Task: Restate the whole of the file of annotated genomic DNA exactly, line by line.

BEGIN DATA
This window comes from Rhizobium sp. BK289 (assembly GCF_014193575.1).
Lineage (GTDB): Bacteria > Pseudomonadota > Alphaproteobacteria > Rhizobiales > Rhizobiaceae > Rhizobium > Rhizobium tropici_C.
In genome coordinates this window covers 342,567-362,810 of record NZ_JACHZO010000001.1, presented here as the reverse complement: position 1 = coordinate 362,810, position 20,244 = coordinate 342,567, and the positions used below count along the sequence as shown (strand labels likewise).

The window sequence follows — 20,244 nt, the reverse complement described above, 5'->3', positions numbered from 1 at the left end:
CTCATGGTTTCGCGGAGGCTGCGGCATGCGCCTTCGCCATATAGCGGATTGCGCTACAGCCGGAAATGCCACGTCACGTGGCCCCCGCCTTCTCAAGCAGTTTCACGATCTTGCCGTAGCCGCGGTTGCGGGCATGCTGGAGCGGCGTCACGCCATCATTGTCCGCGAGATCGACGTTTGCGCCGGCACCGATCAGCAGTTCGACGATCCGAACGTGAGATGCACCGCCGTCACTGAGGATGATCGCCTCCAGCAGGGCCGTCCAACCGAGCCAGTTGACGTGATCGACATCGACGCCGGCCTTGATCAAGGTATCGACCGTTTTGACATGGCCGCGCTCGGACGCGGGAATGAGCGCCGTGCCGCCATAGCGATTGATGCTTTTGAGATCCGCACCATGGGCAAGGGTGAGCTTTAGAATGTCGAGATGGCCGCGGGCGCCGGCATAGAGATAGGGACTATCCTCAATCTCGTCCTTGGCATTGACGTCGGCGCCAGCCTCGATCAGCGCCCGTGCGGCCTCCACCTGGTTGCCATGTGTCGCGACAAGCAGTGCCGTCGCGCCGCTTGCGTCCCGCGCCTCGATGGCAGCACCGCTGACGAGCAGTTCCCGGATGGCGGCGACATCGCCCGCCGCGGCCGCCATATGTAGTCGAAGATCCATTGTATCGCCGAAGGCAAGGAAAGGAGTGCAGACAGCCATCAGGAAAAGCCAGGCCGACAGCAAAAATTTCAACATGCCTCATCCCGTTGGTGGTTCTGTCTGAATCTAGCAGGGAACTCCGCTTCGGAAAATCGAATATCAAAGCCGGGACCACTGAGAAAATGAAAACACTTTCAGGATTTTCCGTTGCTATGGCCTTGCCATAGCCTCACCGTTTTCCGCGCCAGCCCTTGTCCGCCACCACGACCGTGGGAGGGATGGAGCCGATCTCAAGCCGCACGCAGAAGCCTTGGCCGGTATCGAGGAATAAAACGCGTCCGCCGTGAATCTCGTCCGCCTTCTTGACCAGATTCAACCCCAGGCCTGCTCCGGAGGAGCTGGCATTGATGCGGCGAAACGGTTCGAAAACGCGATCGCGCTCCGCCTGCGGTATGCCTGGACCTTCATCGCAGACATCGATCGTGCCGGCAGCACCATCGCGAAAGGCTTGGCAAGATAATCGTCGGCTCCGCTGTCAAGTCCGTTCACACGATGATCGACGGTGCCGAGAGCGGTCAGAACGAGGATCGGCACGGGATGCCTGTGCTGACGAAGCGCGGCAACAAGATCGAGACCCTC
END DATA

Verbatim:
This window comes from Rhizobium sp. BK289 (assembly GCF_014193575.1).
Lineage (GTDB): Bacteria > Pseudomonadota > Alphaproteobacteria > Rhizobiales > Rhizobiaceae > Rhizobium > Rhizobium tropici_C.
In genome coordinates this window covers 342,567-362,810 of record NZ_JACHZO010000001.1, presented here as the reverse complement: position 1 = coordinate 362,810, position 20,244 = coordinate 342,567, and the positions used below count along the sequence as shown (strand labels likewise).

The window sequence follows — 20,244 nt, the reverse complement described above, 5'->3', positions numbered from 1 at the left end:
CTCATGGTTTCGCGGAGGCTGCGGCATGCGCCTTCGCCATATAGCGGATTGCGCTACAGCCGGAAATGCCACGTCACGTGGCCCCCGCCTTCTCAAGCAGTTTCACGATCTTGCCGTAGCCGCGGTTGCGGGCATGCTGGAGCGGCGTCACGCCATCATTGTCCGCGAGATCGACGTTTGCGCCGGCACCGATCAGCAGTTCGACGATCCGAACGTGAGATGCACCGCCGTCACTGAGGATGATCGCCTCCAGCAGGGCCGTCCAACCGAGCCAGTTGACGTGATCGACATCGACGCCGGCCTTGATCAAGGTATCGACCGTTTTGACATGGCCGCGCTCGGACGCGGGAATGAGCGCCGTGCCGCCATAGCGATTGATGCTTTTGAGATCCGCACCATGGGCAAGGGTGAGCTTTAGAATGTCGAGATGGCCGCGGGCGCCGGCATAGAGATAGGGACTATCCTCAATCTCGTCCTTGGCATTGACGTCGGCGCCAGCCTCGATCAGCGCCCGTGCGGCCTCCACCTGGTTGCCATGTGTCGCGACAAGCAGTGCCGTCGCGCCGCTTGCGTCCCGCGCCTCGATGGCAGCACCGCTGACGAGCAGTTCCCGGATGGCGGCGACATCGCCCGCCGCGGCCGCCATATGTAGTCGAAGATCCATTGTATCGCCGAAGGCAAGGAAAGGAGTGCAGACAGCCATCAGGAAAAGCCAGGCCGACAGCAAAAATTTCAACATGCCTCATCCCGTTGGTGGTTCTGTCTGAATCTAGCAGGGAACTCCGCTTCGGAAAATCGAATATCAAAGCCGGGACCACTGAGAAAATGAAAACACTTTCAGGATTTTCCGTTGCTATGGCCTTGCCATAGCCTCACCGTTTTCCGCGCCAGCCCTTGTCCGCCACCACGACCGTGGGAGGGATGGAGCCGATCTCAAGCCGCACGCAGAAGCCTTGGCCGGTATCGAGGAATAAAACGCGTCCGCCGTGAATCTCGTCCGCCTTCTTGACCAGATTCAACCCCAGGCCTGCTCCGGAGGAGCTGGCATTGATGCGGCGAAACGGTTCGAAAACGCGATCGCGCTCCGCCTGCGGTATGCCTGGACCTTCATCGCAGACATCGATCGTGCCGGCAGCACCATCGCGAAAGGCTTGGCAAGATAATCGTCGGCTCCGCTGTCAAGTCCGTTCACACGATGATCGACGGTGCCGAGAGCGGTCAGAACGAGGATCGGCACGGGATGCCTGTGCTGACGAAGCGCGGCAACAAGATCGAGACCCTC